Anyone would be hard pressed to come up with the difference between “amenity ranchers” and part-time ranchers, both of which a new study includes in the non-traditional owner category, but there’s little question that the growth of non-ranching buyers of large pieces of Western U.S. land have changed the ethos of land use. For one thing, as anyone who has fished the Rockies in the past few decades can tell you, access is more limited. The “I got mine” syndrome that accompanies a 1000% rise in land prices makes all this possible of course. But there is a silver lining, of sorts: greater interest in wildlife protection and land consolidation. An interesting article about the research recently completed by Oregon State University, the University of Colorado and the University of Otago in New Zealand, tells the story.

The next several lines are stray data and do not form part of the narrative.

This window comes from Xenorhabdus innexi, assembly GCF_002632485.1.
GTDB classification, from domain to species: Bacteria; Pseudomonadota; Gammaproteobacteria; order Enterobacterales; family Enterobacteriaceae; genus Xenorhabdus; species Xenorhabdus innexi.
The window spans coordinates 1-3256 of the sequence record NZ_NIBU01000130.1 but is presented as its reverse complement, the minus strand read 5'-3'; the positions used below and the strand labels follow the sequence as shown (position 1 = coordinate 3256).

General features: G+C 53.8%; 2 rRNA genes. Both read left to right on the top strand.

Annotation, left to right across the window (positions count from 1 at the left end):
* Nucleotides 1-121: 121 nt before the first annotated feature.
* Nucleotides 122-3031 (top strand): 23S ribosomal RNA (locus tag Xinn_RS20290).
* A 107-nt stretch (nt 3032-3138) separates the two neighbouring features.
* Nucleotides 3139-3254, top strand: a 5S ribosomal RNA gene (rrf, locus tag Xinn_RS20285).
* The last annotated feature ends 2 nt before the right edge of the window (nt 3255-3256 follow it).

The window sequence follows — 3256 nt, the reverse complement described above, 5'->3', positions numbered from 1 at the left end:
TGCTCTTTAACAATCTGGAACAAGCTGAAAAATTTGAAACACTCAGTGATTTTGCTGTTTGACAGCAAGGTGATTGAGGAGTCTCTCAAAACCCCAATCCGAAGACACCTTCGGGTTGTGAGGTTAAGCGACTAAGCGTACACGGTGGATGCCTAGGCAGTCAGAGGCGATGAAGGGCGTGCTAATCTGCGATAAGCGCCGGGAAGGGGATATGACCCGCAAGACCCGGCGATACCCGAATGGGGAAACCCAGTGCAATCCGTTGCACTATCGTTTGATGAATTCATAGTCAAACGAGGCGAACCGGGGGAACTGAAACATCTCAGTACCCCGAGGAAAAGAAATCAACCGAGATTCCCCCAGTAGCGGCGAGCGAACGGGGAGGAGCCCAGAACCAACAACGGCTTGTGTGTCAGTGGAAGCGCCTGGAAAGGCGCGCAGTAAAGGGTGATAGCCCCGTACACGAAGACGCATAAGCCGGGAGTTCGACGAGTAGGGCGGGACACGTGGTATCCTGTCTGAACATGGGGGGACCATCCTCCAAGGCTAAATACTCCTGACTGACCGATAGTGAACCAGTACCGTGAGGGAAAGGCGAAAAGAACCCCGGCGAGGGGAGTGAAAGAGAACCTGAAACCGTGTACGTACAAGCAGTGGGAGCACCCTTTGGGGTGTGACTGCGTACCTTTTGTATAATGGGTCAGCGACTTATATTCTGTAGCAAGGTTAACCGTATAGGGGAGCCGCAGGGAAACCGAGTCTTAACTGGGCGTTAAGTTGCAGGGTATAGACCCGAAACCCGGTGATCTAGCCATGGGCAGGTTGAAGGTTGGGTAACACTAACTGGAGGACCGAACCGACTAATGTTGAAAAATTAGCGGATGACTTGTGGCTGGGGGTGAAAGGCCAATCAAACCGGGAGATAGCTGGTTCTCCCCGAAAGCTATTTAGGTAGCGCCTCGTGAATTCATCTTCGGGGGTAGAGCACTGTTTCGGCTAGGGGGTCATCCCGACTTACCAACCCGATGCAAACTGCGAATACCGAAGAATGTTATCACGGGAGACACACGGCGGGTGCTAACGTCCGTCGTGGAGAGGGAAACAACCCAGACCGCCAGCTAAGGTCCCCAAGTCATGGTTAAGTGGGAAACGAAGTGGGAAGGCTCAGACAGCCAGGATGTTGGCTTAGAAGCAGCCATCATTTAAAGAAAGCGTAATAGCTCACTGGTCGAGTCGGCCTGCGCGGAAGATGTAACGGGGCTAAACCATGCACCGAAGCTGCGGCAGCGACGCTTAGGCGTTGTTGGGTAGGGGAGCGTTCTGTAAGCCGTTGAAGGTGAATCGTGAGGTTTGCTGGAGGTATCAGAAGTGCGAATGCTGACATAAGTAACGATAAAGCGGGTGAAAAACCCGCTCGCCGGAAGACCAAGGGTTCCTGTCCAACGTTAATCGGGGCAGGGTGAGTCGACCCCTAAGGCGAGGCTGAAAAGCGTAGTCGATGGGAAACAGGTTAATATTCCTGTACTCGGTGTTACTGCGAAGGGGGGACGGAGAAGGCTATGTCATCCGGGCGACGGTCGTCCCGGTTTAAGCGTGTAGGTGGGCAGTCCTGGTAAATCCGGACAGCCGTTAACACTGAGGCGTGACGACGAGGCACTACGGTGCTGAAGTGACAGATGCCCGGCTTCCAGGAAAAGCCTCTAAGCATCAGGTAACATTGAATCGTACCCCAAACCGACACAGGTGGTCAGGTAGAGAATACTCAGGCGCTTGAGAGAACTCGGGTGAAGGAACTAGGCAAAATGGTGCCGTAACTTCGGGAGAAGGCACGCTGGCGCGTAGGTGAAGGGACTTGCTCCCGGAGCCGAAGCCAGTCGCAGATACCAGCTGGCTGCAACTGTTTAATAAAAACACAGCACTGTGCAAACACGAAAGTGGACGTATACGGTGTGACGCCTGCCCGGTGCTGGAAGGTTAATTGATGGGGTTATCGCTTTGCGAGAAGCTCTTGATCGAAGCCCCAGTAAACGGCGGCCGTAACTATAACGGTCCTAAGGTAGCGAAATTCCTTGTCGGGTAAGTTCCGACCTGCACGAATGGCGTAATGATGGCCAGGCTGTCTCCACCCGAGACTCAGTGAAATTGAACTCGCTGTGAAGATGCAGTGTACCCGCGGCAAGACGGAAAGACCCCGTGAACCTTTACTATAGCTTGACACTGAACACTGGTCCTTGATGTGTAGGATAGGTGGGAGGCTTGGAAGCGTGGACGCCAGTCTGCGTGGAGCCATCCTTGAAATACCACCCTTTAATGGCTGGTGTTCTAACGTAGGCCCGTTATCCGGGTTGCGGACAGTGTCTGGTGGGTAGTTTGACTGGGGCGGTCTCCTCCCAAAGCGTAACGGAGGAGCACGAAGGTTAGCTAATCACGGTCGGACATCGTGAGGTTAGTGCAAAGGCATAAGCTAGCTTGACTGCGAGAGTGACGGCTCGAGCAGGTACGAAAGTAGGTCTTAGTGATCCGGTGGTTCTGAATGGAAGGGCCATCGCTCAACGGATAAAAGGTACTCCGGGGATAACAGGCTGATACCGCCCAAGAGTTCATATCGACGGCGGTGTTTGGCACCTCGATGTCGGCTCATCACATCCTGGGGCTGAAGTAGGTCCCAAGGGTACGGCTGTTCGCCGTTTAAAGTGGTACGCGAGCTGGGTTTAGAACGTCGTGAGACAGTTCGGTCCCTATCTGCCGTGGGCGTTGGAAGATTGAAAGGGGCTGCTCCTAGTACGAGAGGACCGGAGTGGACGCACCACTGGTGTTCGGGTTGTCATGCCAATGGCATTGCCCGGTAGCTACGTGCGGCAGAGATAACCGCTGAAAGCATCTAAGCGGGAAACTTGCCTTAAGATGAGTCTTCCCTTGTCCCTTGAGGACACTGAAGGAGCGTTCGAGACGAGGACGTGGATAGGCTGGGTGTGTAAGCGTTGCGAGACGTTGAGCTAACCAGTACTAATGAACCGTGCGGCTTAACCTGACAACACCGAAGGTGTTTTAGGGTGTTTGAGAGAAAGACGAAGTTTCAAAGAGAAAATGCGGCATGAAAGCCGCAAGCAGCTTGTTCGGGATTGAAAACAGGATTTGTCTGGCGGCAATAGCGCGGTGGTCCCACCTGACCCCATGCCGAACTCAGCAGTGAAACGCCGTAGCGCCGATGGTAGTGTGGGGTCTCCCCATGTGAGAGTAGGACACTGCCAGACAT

“‘As long as the place looks nice, the owner is happy,’ is something [assistant professor Hannah] Gosnell says she often heard from managers. ‘One owner wanted his cattle kept from grazing near the main drive into the ranch because he thought they were unsightly.'” In the Corvallis, Oregon Central Valley BusinessTimes.